As the cornerstone of lasting foot health, our heels deserve special attention. Heel pain can be the result of a short-term injury or a more serious problem, but in the early stages it can be difficult to tell the difference. Are you suffering from a sharp pain that extends down the bottom of the heel, an ache that burns on the back of the foot, or something else entirely? Keep reading to learn how to distinguish between the sources of heel pain to make a confident treatment choice.
Foot heel pain can result from a number of causes and can lead to a range of symptoms. When experiencing sharp pain in the heel, the first step is to get a better picture of how the heel works.
The heel bone is surrounded by several muscles, ligaments, and tendons, which all play a part in ensuring a smooth stride. A painful heel can result from problems in the Achilles tendon, plantar ligaments in the arch of the foot, hard growths from the heel bone itself, or other complications.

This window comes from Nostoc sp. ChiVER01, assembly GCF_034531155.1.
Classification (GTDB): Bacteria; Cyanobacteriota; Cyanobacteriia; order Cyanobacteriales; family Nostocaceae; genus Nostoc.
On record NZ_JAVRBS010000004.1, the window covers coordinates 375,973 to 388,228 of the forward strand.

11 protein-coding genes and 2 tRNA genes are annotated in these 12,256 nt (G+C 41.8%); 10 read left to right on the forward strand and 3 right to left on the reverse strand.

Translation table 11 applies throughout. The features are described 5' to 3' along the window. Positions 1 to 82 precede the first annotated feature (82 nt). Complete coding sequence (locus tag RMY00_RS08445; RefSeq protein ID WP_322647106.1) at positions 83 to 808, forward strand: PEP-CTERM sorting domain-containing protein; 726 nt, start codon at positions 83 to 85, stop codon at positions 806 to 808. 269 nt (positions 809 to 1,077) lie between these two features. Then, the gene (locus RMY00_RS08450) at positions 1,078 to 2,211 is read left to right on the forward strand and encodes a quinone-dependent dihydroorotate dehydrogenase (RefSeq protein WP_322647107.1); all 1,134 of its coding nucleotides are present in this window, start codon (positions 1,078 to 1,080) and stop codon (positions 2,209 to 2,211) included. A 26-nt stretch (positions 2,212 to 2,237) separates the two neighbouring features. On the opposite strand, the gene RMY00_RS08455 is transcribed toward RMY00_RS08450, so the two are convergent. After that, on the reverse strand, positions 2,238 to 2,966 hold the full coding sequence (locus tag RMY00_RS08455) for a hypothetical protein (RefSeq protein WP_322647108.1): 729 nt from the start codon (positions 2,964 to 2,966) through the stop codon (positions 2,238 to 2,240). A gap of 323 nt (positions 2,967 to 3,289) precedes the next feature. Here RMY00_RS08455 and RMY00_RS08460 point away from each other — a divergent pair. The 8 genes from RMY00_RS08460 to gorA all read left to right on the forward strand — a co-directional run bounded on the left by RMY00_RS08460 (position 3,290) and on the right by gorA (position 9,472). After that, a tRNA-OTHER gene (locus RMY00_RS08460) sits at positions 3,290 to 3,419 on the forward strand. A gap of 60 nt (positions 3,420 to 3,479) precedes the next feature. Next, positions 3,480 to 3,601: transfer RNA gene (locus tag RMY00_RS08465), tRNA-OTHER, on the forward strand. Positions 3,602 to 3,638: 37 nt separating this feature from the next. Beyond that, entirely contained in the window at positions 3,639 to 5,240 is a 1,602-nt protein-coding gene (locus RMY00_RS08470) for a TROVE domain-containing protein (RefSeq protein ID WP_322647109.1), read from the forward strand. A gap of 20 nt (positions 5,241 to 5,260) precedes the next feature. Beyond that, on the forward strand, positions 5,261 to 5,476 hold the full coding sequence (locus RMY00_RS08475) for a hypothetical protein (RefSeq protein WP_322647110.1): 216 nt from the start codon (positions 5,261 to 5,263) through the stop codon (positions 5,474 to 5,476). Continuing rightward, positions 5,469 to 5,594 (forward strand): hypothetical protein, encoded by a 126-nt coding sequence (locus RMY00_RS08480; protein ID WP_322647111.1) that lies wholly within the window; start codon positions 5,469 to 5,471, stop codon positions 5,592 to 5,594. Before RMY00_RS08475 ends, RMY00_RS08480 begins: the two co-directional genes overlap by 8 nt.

Since our feet are the foundations of our body, heel and foot pain can quickly turn into a bigger problem if left untreated. The best way to avoid the long-lasting effects of chronic heel pain is to find an accurate diagnosis and effective treatment as soon as possible.
Heel Pain Causes
What causes heel pain? Pain in the heel of the foot can be caused by a number of diseases and injuries. Whether your symptoms are mild or severe, finding the cause of your pain is crucial to determining an effective treatment plan.
Plantar Fasciitis Heel Pain
One of the more common reasons for heel pain is plantar fasciitis, which is a condition that affects the tissues that run along the bottom of the foot. As these tissues become inflamed, pain in the bottom of the heel is a common symptom. Most common among older adults, the disease can usually be treated with exercise and specialty shoe inserts.
Heel Spur Pain
Sometimes associated with plantar fasciitis, heel spurs can intensify already severe heel pain. With a hard calcium deposit that grows out of the the bottom of the heel, pain is localized to this area and is often most severe in the morning.
Luckily, heel spur pain relief can be managed with nonsurgical treatment, including shoe inserts and physical therapy. In about 10% of cases, surgery will be necessary.
Achilles Heel Pain
Achilles tendonitis is the inflammation of the tendon that runs from the heel along the back of the leg. However, the pain can be caused by other existing conditions, such as degenerative muscles or an acute injury. With conditions that affect the back of the heel, pain is the most common symptom, but tenderness, swelling, and redness are also possible.